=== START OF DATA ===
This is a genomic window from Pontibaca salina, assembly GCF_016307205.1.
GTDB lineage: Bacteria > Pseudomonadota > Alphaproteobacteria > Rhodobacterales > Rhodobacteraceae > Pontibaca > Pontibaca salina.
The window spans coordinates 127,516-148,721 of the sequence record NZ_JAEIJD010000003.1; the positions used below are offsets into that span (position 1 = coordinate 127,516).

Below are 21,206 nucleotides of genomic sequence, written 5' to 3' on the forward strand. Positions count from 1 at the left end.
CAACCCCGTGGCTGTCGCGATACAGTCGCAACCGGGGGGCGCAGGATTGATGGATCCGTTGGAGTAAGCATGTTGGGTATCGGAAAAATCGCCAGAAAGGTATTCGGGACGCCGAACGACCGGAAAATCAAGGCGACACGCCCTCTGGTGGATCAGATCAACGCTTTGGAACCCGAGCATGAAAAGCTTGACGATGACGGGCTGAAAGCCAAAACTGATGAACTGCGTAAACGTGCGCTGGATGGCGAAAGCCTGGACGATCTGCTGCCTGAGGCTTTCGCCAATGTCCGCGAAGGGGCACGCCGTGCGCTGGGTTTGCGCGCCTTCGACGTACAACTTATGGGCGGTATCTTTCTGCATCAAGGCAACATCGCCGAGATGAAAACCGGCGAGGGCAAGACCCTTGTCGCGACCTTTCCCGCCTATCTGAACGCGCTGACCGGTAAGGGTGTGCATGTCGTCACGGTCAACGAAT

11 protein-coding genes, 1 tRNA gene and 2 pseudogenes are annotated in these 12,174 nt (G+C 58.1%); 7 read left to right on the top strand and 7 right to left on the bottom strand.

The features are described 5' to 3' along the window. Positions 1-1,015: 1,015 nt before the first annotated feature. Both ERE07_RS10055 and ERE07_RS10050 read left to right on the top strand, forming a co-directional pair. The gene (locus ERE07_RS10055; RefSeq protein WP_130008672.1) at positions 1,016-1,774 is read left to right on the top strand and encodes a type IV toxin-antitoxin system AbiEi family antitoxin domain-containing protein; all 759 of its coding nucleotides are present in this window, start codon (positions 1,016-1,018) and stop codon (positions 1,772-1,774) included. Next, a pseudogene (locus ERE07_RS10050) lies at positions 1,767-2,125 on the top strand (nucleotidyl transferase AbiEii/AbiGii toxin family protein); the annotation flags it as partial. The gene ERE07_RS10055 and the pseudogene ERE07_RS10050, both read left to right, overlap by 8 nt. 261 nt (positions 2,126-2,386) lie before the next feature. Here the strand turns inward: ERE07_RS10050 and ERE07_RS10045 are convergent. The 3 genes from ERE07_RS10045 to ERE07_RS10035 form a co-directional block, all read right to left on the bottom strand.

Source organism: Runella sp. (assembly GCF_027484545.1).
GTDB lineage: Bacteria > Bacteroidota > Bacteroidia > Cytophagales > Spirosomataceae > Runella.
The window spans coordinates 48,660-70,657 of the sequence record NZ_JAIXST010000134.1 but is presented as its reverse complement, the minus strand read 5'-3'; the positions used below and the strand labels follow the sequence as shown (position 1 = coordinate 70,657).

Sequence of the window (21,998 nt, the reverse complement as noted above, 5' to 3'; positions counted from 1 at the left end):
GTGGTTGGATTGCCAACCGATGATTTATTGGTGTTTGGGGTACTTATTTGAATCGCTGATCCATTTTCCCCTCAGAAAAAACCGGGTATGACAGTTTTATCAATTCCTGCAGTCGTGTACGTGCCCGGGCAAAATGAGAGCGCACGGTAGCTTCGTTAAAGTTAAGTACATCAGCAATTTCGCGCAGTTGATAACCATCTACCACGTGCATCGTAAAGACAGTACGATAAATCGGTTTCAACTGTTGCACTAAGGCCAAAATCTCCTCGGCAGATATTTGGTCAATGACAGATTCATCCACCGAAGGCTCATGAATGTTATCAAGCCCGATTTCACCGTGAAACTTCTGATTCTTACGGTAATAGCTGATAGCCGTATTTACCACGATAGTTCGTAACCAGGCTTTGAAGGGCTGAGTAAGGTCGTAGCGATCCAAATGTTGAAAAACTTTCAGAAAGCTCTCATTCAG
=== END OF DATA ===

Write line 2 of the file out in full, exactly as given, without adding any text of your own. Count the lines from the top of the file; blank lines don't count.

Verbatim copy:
GTDB lineage: Bacteria > Pseudomonadota > Alphaproteobacteria > Rhodobacterales > Rhodobacteraceae > Pontibaca > Pontibaca salina.